A new exchange created by a Mac alum aims to build bridges in Congress.
BY JAN SHAW-FLAMM ’76 / PHOTO BY MARIAH KARSON
In January, U.S. Rep. Jack Bergman (R-MI) paid a visit to the Orlando-area district of U.S. Rep. Stephanie Murphy (D-FL). There they spent 48 hours learning about each other’s districts and policy interests as they toured a farmers market, a veterans medical center, and a simulation and training company. They were brought together by the American Congressional Exchange, which takes a systematic approach to building bipartisanship in Congress.
ACE is the creation of public affairs consultant Jonathan Perman ’83 P’16. Congress was designed for bipartisan collaboration, says Perman, citing bipartisan efforts that led to policy landmarks such as the Social Security Act (1935), Federal Highway Act (1956), and the Civil Rights Act (1964).
But he notes that the way Congress operates has changed dramatically. “Forty or fifty years ago, legislators lived in Washington,” he says. “They got to know each other, their spouses, their children. Now the constant pressure to raise money for reelection forces them to return to their districts nearly every weekend. They don’t get to know people from the other side of the aisle anymore.”
A history and political science major, Perman interned during college with the Northeast-Midwest Institute, a Washington-based nonpartisan policy organization that promotes economic vitality, environmental quality, and regional equity for 18 states. That experience led to a position as a staffer for three years on the U.S. Senate Governmental Affairs Subcommittee on Energy, Nuclear Proliferation, and Government Processes. After earning a master’s in public policy from the University of Michigan and working for more than 20 years in the Chambers of Commerce of New Haven, Conn., and Evanston, Ill., he started his own public policy and public affairs practice, The Perman Group, 12 years ago in Chicago.
Perman remembers the spirit of collaboration across party lines that flourished during his experience on Capitol Hill—and while many now bemoan the deterioration of bipartisanship, he wanted to take action. Influenced by his mentor, political science professor emeritus Chuck Green, Perman believed he had a responsibility to work for positive change. “As a student, I never envisioned doing something like ACE,” Perman says, “but my time at Mac was transformative and informed my view that the relationships we create and the coalitions we build are critical to societal change and advancement. What I am doing now comes directly out of my time at Macalester.”
In summer 2016, Perman started thinking more seriously about how he could help fix Congress from Chicago. His plan: bring together pairs of House members from opposing parties to see one another’s districts and to get to know each other as colleagues, not solely in the interest of civility, but to increase productivity in Congress.
But he wasn’t naïve. Perman first shopped the concept around: “I needed to vet the idea, so I spent the last half of 2016 meeting with former and current members of Congress, political thought leaders, and Hill staffers, all of whom encouraged me to advance the concept.”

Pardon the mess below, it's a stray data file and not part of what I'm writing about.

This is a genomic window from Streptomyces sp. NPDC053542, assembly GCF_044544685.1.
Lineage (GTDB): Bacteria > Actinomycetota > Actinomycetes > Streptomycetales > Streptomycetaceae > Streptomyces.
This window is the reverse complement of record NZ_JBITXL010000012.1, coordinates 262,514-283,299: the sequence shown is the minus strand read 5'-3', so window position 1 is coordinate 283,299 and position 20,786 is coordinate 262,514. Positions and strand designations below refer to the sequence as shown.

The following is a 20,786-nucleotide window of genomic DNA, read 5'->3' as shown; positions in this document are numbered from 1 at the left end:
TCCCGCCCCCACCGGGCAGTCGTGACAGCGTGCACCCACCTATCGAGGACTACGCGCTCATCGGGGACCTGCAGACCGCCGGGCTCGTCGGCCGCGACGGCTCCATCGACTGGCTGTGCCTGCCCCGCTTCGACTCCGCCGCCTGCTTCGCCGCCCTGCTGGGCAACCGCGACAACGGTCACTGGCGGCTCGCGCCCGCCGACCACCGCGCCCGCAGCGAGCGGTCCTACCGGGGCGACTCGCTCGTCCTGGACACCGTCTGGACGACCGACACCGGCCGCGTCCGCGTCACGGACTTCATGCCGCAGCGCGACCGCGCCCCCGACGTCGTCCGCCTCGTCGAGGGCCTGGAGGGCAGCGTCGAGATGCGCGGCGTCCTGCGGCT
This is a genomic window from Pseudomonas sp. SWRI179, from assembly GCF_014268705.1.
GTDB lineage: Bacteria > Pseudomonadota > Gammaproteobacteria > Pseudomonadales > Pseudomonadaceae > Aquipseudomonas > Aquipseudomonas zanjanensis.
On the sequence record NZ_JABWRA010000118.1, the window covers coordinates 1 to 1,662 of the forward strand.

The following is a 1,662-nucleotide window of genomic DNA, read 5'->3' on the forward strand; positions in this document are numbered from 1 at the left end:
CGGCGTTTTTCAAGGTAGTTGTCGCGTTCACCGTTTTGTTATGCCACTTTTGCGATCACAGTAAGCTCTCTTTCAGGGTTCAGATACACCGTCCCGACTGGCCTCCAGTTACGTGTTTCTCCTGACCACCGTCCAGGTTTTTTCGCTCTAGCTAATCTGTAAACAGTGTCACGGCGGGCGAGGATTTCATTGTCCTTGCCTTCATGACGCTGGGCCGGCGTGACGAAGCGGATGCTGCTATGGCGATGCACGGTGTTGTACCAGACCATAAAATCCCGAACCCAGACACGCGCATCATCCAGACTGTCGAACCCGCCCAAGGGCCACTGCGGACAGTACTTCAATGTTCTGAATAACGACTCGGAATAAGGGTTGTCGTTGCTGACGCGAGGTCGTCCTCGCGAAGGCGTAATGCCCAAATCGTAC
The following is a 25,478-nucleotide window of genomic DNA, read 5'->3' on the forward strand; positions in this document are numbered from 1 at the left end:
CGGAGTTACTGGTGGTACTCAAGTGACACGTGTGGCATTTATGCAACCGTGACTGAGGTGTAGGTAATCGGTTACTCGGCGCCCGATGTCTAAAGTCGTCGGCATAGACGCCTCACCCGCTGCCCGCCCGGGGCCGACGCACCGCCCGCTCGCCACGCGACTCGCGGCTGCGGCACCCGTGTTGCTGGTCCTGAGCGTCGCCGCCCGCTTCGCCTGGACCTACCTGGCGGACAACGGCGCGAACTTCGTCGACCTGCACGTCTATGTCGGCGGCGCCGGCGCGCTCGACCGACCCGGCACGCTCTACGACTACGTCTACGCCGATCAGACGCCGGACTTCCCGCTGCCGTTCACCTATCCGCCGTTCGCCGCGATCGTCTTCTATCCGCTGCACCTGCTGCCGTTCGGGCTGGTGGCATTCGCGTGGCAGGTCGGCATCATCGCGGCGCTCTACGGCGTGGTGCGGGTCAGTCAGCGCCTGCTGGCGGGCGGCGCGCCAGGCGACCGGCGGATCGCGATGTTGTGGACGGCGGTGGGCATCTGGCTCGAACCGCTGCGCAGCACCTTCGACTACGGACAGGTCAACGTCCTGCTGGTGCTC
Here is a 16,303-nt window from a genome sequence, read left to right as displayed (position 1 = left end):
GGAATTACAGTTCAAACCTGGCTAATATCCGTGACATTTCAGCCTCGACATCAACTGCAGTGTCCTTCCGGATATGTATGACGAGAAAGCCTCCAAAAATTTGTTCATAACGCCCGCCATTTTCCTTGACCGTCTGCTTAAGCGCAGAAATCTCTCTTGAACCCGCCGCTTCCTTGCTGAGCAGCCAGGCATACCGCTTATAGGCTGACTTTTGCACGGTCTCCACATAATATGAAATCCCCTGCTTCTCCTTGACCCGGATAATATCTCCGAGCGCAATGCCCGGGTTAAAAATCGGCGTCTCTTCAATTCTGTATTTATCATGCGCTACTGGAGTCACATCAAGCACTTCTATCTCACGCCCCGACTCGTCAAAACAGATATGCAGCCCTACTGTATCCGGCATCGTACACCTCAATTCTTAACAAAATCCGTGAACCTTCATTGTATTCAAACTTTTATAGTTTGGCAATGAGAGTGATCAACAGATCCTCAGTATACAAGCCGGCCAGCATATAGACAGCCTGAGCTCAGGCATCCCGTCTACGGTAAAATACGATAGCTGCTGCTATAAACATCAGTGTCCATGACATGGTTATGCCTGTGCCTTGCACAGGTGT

Perman knew it made sense to attach ACE to a like-minded existing organization, and the Bipartisan Policy Center (BPC) in Washington was a perfect fit. ACE is now a project of the BPC’s Commission on Political Reform, co-chaired by former Senate Majority Leaders Tom Daschle (D) and Trent Lott (R), former Agriculture Secretary and Representative Dan Glickman (D), and former Senator Olympia Snowe (R).
ACE is co-directed by Perman and John Richter of BPC, who plan and staff the weekend visits by House members. The highly active itineraries keep participants on the move but include time for them to talk informally over dinner.
“That first visit [in January] far exceeded our expectations,” says Perman. “Early on, Representatives Murphy and Bergman discovered a common connection to Vietnam.”
Bergman, a retired U.S. Marine Corps three-star general, had flown helicopters during the Vietnam War, including flying back the wounded. Murphy’s family escaped Vietnam after the fall of Saigon, when Murphy was an infant. As boat people adrift at sea, they were saved by a U.S. Navy vessel that helped them reach a refugee camp.
“We were pinching ourselves,” Perman says. “From that first trip, we knew we were on to something.”
With seven trips already complete, he’s aiming to coordinate three more this year (including Rep. Murphy’s visit to Rep. Bergman’s home district in Michigan) and 20 next year. Thirty-five additional House members are eager to participate. “We thought at first the congressional participants would be mostly moderates, but we were wrong,” Perman says. “We’re getting interest from across the political spectrum—that’s encouraging. If we can involve 10 to 15 percent of Congress, then we are beginning to impact how Congress works.”
Perman hopes to expand ACE to include U.S. senators, then perhaps look at some state legislatures, which have similar challenges. He looks forward to seeing participants working together on legislation, a process that is already beginning. After that first ACE trip, Reps. Bergman and Murphy co-sponsored recently approved legislation to support military servicemembers as they transition back to civilian life—something they said never would have happened but for their participation in ACE.
On the Personal Side
While a Capitol Hill staffer in Washington, Perman also wrote and acted in the famed political musical satire group, the Capitol Steps. He met his wife, Melissa Hilton, while performing with the Steps in a Senate committee hearing room. Their daughter, Jacqueline Perman ‘16, is now in the music business in Chicago.
Jan Shaw-Flamm ’76 is a freelance writer and editor and frequent contributor to Macalester Today.
October 30 2018Back to top